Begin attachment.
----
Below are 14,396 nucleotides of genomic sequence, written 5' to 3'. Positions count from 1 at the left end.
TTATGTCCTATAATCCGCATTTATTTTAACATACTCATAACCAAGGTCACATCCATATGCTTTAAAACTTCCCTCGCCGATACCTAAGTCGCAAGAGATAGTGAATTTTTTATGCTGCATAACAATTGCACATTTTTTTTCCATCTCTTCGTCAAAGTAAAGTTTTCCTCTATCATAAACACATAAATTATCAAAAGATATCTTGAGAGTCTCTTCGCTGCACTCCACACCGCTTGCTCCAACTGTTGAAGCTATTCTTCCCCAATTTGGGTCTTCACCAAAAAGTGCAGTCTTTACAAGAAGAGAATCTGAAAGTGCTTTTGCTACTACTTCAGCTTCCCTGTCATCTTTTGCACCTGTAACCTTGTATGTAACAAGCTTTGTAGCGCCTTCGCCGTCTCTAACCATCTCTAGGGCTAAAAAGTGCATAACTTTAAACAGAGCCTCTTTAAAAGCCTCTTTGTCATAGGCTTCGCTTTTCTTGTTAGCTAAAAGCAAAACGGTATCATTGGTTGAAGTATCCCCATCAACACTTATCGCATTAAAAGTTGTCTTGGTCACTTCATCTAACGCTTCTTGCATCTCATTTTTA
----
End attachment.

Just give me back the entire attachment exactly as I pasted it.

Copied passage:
Below are 14,396 nucleotides of genomic sequence, written 5' to 3'. Positions count from 1 at the left end.
TTATGTCCTATAATCCGCATTTATTTTAACATACTCATAACCAAGGTCACATCCATATGCTTTAAAACTTCCCTCGCCGATACCTAAGTCGCAAGAGATAGTGAATTTTTTATGCTGCATAACAATTGCACATTTTTTTTCCATCTCTTCGTCAAAGTAAAGTTTTCCTCTATCATAAACACATAAATTATCAAAAGATATCTTGAGAGTCTCTTCGCTGCACTCCACACCGCTTGCTCCAACTGTTGAAGCTATTCTTCCCCAATTTGGGTCTTCACCAAAAAGTGCAGTCTTTACAAGAAGAGAATCTGAAAGTGCTTTTGCTACTACTTCAGCTTCCCTGTCATCTTTTGCACCTGTAACCTTGTATGTAACAAGCTTTGTAGCGCCTTCGCCGTCTCTAACCATCTCTAGGGCTAAAAAGTGCATAACTTTAAACAGAGCCTCTTTAAAAGCCTCTTTGTCATAGGCTTCGCTTTTCTTGTTAGCTAAAAGCAAAACGGTATCATTGGTTGAAGTATCCCCATCAACACTTATCGCATTAAAAGTTGTCTTGGTCACTTCATCTAACGCTTCTTGCATCTCATTTTTA